Issue 29 · November 2020

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Those of us in the US are coming off the Thanksgiving holiday break. While Thanksgiving’s grounding in historical fact is flimsy and glosses over the atrocious treatment of Native Americans by European settlers, it has nonetheless become a lovely American tradition. What is not to like about gathering with family and friends (when a pandemic is not afoot, of course) and reflecting on what one has to be thankful for? Also lots of fabulous cooking. 

We here at C&E have much to be thankful for. We are thankful for our health during this unsettling time. We are thankful for the important work entrusted to us by our clients — and we are thankful to work with organizations that create, disseminate, and curate such vital information. Never has that been more at the forefront of our thoughts than in the past year. Lastly, we are thankful to be surrounded by such sparkling intelligence, professionalism, and thoughtfulness. It is easy to take the industry we work in for granted but it remains a bastion of exceptional individuals and institutions.



You have to hand it to Springer Nature: they really are trying. Beset, as are all publishers with traditional business models, with challenges concerning open access (OA) from libraries, funders, and authors, SN is attempting to win the prize for Most Cooperative Publisher. This is not purely a recent development; Springer acquired OA pioneer BioMed Central way back in 2008 (it did not merge with the Nature Publishing Group until 2015). It has negotiated numerous “transformative” agreements with various national consortia and funding bodies and appears to have even come to terms with cOAlition S, a populist, authoritarian organization that is attempting to foment a worldwide revolution. (We note in passing that we are always a bit skeptical about organizations that fail to capitalize the first letter of a proper noun.) Until now, however, SN was not working to transform the models of its top-tier journals, usually holding the journals in its Nature portfolio out of comprehensive OA agreements. But that has started to change as evidenced by the announcements of both a new transformative deal with Max Planck and a new OA program whereby authors (or the funders of their work) can now pay to publish (Gold OA) in Nature and certain other journals in the Nature-branded portfolio. Whether this program proves to be successful (and whether the transformative deal with Max Planck proves extensible to other organizations) or not is a critical test of the ability of the company, and the industry at large, to accommodate the growing demands of funders and (mostly European) consortia with the prestige economy of academic research, where Nature sits at the very apex.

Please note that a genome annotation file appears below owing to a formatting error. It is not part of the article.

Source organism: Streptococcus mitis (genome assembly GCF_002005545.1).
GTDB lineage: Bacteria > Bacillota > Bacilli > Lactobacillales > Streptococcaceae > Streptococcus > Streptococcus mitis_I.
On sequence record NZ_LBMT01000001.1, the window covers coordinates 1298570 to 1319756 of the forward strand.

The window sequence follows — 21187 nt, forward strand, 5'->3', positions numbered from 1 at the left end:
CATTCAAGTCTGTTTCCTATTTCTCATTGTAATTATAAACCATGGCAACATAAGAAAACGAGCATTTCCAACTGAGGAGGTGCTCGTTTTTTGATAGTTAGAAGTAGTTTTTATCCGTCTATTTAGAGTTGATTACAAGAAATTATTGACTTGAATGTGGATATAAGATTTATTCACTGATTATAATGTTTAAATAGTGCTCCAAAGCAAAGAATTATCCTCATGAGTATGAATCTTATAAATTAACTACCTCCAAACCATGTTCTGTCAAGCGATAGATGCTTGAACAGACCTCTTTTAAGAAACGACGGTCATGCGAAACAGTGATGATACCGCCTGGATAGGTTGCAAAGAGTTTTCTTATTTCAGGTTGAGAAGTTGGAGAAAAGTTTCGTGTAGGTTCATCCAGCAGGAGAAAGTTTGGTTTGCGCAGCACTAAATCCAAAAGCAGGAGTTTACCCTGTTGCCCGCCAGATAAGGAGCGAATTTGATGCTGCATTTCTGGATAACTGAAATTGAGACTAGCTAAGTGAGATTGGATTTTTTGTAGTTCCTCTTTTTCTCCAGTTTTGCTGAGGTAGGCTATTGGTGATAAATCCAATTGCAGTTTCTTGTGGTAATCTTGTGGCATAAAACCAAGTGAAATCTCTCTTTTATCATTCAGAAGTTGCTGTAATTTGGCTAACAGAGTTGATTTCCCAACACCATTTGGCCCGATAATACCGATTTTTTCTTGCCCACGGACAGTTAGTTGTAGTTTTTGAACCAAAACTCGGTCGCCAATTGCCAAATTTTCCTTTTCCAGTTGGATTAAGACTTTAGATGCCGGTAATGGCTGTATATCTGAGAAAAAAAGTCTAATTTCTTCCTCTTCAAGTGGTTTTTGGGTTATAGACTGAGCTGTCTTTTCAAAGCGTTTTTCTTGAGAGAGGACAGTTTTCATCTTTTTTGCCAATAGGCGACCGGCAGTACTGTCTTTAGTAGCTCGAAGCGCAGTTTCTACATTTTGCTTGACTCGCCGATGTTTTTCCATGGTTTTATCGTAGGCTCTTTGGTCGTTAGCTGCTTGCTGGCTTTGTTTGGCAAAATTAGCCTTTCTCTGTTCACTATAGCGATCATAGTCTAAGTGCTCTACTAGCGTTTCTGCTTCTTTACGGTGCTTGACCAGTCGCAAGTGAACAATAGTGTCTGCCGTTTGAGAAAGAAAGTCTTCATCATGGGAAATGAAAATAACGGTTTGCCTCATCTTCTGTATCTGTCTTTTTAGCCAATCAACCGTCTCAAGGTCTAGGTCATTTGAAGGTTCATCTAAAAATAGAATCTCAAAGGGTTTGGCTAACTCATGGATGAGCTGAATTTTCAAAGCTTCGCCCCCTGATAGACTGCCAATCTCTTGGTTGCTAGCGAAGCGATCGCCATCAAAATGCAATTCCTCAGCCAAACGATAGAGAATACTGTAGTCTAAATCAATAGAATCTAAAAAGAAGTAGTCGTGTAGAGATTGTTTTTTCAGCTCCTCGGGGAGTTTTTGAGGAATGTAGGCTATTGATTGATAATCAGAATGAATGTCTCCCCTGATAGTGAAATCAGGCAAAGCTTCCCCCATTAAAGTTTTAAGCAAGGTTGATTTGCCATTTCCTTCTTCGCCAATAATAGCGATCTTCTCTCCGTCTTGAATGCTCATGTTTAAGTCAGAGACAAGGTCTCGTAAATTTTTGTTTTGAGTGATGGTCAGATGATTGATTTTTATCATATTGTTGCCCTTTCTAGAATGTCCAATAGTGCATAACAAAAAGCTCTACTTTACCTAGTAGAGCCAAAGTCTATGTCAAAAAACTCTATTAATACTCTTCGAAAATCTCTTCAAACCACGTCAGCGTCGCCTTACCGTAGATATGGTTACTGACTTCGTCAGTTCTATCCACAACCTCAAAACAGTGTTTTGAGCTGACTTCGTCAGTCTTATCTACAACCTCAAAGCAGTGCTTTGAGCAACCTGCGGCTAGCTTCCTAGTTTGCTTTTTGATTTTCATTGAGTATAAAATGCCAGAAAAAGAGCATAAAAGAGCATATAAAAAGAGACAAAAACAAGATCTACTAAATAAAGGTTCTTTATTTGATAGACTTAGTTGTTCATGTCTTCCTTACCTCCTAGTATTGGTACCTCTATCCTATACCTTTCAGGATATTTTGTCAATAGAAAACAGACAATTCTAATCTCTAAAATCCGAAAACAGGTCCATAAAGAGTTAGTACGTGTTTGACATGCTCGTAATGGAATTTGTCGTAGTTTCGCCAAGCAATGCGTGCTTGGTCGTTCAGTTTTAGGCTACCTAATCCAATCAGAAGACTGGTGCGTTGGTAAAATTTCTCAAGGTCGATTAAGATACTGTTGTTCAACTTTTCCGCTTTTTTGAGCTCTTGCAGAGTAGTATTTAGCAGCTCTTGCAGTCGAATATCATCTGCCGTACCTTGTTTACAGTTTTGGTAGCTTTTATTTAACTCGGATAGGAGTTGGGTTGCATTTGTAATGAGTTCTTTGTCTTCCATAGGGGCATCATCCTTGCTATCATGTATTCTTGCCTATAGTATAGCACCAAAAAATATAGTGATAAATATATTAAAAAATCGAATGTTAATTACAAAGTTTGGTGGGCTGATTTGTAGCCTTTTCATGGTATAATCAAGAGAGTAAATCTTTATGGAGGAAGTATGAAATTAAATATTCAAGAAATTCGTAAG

It is not only cOAlition S that SN must make happy, alas. Of primary concern to the management, not to mention the owners, is liquidity: how can some portion of the SN asset be converted into cash? SN has tried and failed, tried and failed again to go public. Part of the reason is that the OA business looks to investors like a model that is not ultimately as remunerative as the subscription model it is replacing. Convincing investors that they have figured out an OA long game is therefore essential. If investors do not believe in the strategy, SN may never fetch the price its current owners hope for (and that their creditors demand). What makes this complicated is that investors in Frankfurt and on Wall Street sit on one side of SN’s aspirations and on the other sits a community-anchored movement, many of whose members are characteristically suspicious of capitalism. 
So how will this work? At its simplest, the Nature Gold OA program is like any other except for the size of its APC: €9,500 or approximately $12,000, depending on exchange rates. The size of the APC has left many gobsmacked, but the math associated with running the Nature portfolio supports the price point (as does, more importantly, the value of the Nature imprimatur to many authors, institutions, and funders). Here is Inside Higher Ed’s take on this: “Nature editors assessed about 57,000 manuscripts in 2019, sending about 10,000 to peer review. Roughly 4,500 were ultimately published in Nature or a Nature-branded research journal, leading to an 8 percent acceptance rate. Hundreds of staff members work on Nature and Nature-branded journals: almost 200 editors with doctorates, plus editorial assistants and art, production and copyediting staff members.” 
A perhaps obvious but nonetheless notable aspect of this program is that it is a portfolio strategy. While €9,500 may sound gobsmackingly high for an APC, what we know, and what all thoughtful publishers know, is that it is nowhere near high enough to cover the cost of publishing in Nature itself. SN has shrewdly set a portfolio APC. This means that, under this model (and ignoring for the moment that the vast majority of institutions in the world continue to prefer the subscription model which will be with us for some time yet), the flagship journal will be cross-subsidized by the rest of the portfolio: the Nature “baby” journals will generate a profit per paper even while Nature itself loses money on every paper published in its pages under this model. This is only economically viable because of the extent to which Nature has developed its portfolio — and its editorial cascade.